BMD in its request for a full panel argued that the case has been the subject of “public discourse”, that it is “not only political” but “complex” and “emotive” and “much anticipated.” By agreeing to empanel a full bench without allowing the UDC and its lawyers to make representations the Chief Justice may have given the impression on the application that may impact on the case itself, argued a lawyer reached for comment by the Sunday Standard, “Our courts, and courts in other jurisdictions have repeatedly ruled on the courts are in general reluctant to interfere with internal disputes of political parties, certain relief are not available to litigants, such as reviews, because they involve interests of private law and not public law, by making a determination that this matter invokes consideration of public law and interest, without having the benefit of hearing from both sides, the court may have created an impression that could have been avoided if there had been openness and transparency in the process of empanelling,” argued the attorney on request from anonymity.  

The High Court Act provides that cases shall be heard by a single judge but that the Chief Justice may determine such other number of judges to hear a case, the Act does not provide the circumstances in which he is authorised to do so. The controversy arises as to whether the Chief Justice has the authority to personally select the judges to hear a case. As with past cases, most recently with the Botswana Congress Party’s (BCP) challenge on automatic succession of the presidency in which the Chief Justice has appointed a full panel, controversy has arisen as to how the judges are selected.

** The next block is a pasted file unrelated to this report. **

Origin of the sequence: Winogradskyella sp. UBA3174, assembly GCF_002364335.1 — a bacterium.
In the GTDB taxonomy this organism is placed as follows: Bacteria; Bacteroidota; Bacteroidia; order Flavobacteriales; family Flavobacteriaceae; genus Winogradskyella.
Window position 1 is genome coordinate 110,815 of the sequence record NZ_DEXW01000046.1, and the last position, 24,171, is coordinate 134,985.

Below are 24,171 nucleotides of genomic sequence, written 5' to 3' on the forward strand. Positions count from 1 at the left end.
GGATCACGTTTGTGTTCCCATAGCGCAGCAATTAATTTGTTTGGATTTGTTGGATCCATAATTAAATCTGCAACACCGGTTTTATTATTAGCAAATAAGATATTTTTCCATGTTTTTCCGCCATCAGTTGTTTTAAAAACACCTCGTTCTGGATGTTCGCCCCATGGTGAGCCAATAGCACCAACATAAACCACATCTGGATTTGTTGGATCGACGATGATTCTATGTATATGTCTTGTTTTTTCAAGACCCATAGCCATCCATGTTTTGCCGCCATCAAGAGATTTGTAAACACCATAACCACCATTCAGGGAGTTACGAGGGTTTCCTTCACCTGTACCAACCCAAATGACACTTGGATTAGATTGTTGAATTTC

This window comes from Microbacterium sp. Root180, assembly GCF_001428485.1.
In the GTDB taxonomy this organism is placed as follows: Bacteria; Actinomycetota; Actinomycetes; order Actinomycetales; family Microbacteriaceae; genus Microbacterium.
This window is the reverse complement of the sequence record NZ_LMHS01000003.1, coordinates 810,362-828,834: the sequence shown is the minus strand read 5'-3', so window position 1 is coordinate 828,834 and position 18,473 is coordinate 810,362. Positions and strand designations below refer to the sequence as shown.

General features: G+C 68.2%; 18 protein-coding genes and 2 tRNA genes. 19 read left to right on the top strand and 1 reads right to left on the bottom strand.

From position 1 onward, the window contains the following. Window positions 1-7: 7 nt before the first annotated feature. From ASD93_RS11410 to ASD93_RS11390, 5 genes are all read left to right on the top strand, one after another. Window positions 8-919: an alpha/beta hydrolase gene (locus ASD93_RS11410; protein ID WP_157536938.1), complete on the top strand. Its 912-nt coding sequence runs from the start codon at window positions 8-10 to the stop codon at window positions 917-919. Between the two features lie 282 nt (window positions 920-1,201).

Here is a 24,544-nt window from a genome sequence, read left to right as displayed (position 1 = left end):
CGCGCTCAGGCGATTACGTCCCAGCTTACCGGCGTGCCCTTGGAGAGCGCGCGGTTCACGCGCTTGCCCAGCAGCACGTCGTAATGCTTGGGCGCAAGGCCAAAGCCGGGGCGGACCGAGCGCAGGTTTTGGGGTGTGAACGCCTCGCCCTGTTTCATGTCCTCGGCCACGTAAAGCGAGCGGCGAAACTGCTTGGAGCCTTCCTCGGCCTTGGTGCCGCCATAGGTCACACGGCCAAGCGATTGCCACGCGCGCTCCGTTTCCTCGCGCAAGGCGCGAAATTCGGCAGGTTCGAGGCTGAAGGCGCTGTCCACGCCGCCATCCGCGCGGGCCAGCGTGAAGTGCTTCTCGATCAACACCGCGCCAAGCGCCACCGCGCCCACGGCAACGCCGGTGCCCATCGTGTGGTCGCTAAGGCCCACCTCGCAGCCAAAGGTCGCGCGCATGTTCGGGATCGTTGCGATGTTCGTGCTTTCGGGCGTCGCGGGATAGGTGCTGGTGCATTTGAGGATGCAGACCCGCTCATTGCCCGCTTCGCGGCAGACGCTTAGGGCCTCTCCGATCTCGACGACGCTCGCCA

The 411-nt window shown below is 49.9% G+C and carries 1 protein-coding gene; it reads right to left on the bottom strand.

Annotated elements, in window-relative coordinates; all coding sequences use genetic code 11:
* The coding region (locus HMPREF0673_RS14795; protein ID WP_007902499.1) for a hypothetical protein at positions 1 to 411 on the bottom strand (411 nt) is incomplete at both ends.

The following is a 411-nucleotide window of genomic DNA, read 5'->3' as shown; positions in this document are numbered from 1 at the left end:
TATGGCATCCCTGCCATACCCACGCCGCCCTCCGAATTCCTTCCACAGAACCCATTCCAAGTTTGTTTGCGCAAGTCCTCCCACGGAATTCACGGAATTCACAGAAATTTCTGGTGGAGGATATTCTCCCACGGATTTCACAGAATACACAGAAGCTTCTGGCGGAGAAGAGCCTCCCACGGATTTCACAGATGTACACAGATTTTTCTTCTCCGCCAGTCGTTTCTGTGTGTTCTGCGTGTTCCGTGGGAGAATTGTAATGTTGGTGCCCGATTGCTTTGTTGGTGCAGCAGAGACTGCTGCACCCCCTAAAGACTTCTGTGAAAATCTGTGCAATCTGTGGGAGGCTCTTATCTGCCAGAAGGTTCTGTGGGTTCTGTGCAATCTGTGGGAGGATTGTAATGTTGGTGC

Legal experts and proponents for transparency within the judiciary argue that the Chief Justice only has the power to determine the number of judges but no authority to approach judges and personally select judges to preside on cases. They argue that the computerised system should be used to decide the judges once the chief justice has decided to appoint more than one judge to hear a case, “the idea that the Chief Justice has the authority to allocate cases to judges of his choice can create flies in the face of principles of judicial independence and transparency and may create an impression of interference in the judicial process, particularly because there is a system in place that automatically selects judges and only one side was allowed to make representations,” states the lawyers contacted by Sunday Standard.

In his letter to Justices Moesi and Tau dated December 13th, the Chief Justice refers to his and the judges “earlier consultations,” regarding the case. Critically the Chief Justice indicates that the “issues involved in the case are of great public and national interest and warrants an appointment of a panel in terms of Section 6 of the High Court Act (CAP 04:02) Laws of Botswana.”

The Sunday Standard can confirm that the Umbrella for Democratic Change has engaged Bayford and Associates together with Monthe Marumo to lead their defence against the BMD application.